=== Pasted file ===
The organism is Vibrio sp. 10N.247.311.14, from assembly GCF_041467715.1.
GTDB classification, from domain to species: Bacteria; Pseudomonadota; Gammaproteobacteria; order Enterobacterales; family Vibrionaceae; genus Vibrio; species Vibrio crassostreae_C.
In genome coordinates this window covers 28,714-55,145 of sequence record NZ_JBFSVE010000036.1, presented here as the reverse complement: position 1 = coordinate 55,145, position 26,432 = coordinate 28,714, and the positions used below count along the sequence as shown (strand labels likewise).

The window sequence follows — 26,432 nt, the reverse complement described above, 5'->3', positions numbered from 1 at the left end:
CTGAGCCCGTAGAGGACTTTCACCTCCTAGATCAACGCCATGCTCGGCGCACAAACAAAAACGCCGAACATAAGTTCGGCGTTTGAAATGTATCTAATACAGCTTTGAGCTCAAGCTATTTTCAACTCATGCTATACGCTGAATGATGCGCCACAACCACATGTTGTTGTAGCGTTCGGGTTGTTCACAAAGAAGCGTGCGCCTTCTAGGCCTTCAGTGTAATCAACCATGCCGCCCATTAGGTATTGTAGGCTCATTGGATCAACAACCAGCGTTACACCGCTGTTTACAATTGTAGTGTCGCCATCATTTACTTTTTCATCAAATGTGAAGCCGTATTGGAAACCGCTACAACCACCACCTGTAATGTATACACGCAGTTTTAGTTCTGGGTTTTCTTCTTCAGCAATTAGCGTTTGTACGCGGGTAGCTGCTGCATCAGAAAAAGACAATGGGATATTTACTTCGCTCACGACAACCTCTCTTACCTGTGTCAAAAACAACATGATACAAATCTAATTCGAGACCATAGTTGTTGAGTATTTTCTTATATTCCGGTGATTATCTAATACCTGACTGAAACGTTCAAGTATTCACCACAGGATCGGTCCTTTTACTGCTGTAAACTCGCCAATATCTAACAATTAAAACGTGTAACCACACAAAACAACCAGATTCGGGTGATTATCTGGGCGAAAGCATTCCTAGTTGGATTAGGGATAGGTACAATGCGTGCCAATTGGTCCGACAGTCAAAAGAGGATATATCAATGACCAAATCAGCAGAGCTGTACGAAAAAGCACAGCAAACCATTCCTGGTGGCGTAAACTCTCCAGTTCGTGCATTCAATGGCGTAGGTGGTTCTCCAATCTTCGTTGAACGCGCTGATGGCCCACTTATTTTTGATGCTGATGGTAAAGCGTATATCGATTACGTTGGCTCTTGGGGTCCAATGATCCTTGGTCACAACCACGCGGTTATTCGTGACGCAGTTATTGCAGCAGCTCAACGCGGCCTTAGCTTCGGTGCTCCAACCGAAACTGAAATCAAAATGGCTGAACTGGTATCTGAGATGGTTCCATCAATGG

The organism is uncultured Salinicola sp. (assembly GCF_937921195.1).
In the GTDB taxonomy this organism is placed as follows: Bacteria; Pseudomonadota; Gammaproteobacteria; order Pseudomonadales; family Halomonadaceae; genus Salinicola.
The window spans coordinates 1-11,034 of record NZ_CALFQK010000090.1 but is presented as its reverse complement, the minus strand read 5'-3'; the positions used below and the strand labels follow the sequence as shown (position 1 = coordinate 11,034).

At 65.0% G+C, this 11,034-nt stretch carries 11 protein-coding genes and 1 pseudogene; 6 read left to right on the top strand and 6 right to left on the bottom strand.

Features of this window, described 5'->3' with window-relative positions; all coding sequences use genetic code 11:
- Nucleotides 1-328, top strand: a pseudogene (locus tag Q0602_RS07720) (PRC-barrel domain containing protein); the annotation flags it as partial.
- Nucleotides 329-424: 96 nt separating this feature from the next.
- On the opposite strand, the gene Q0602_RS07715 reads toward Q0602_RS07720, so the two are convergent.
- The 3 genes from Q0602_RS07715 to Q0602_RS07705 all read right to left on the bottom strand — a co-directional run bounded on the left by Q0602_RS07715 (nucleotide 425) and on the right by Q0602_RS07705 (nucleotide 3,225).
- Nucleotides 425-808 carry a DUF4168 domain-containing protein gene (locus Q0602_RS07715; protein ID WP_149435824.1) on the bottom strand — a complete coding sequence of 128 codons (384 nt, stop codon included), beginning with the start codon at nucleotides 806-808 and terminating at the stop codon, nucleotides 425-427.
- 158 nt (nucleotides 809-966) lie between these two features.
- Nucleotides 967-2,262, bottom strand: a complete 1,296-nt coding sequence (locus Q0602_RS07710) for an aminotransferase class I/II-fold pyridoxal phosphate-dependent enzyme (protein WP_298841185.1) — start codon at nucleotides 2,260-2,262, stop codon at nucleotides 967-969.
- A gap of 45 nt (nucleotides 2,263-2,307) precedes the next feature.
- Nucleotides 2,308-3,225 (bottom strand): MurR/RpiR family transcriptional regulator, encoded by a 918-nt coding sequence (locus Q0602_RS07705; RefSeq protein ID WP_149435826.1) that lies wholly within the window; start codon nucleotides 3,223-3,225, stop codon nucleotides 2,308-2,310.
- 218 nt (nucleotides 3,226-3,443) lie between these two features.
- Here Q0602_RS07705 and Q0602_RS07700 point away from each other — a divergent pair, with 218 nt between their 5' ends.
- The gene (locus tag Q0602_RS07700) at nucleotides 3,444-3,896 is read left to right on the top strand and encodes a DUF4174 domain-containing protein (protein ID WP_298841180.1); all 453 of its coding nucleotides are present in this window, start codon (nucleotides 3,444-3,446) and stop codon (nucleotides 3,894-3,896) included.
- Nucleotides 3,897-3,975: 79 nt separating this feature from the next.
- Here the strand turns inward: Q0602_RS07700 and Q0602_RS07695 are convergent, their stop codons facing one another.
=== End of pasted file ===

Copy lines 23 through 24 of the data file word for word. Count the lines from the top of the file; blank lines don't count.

- Nucleotides 3,897-3,975: 79 nt separating this feature from the next.
- Here the strand turns inward: Q0602_RS07700 and Q0602_RS07695 are convergent, their stop codons facing one another.